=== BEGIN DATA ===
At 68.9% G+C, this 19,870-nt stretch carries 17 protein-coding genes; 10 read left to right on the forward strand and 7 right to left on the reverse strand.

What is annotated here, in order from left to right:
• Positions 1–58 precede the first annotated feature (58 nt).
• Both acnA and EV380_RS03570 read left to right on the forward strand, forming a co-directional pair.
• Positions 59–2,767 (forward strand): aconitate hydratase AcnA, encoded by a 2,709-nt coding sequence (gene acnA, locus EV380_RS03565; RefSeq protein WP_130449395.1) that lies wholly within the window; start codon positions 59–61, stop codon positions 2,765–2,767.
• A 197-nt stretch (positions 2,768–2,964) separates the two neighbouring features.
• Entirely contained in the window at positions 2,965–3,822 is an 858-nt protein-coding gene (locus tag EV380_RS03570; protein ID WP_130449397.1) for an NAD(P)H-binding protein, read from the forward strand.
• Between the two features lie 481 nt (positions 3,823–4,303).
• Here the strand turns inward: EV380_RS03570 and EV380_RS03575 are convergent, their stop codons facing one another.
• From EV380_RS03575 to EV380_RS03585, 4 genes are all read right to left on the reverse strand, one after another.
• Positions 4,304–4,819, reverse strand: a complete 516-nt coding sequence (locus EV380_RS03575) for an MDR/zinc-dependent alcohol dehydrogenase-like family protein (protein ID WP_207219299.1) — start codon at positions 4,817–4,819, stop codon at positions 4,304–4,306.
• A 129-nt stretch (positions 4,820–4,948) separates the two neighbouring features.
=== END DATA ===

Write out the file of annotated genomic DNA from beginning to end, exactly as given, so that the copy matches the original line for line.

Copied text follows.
At 68.9% G+C, this 19,870-nt stretch carries 17 protein-coding genes; 10 read left to right on the forward strand and 7 right to left on the reverse strand.

What is annotated here, in order from left to right:
• Positions 1–58 precede the first annotated feature (58 nt).
• Both acnA and EV380_RS03570 read left to right on the forward strand, forming a co-directional pair.
• Positions 59–2,767 (forward strand): aconitate hydratase AcnA, encoded by a 2,709-nt coding sequence (gene acnA, locus EV380_RS03565; RefSeq protein WP_130449395.1) that lies wholly within the window; start codon positions 59–61, stop codon positions 2,765–2,767.
• A 197-nt stretch (positions 2,768–2,964) separates the two neighbouring features.
• Entirely contained in the window at positions 2,965–3,822 is an 858-nt protein-coding gene (locus tag EV380_RS03570; protein ID WP_130449397.1) for an NAD(P)H-binding protein, read from the forward strand.
• Between the two features lie 481 nt (positions 3,823–4,303).
• Here the strand turns inward: EV380_RS03570 and EV380_RS03575 are convergent, their stop codons facing one another.
• From EV380_RS03575 to EV380_RS03585, 4 genes are all read right to left on the reverse strand, one after another.
• Positions 4,304–4,819, reverse strand: a complete 516-nt coding sequence (locus EV380_RS03575) for an MDR/zinc-dependent alcohol dehydrogenase-like family protein (protein ID WP_207219299.1) — start codon at positions 4,817–4,819, stop codon at positions 4,304–4,306.
• A 129-nt stretch (positions 4,820–4,948) separates the two neighbouring features.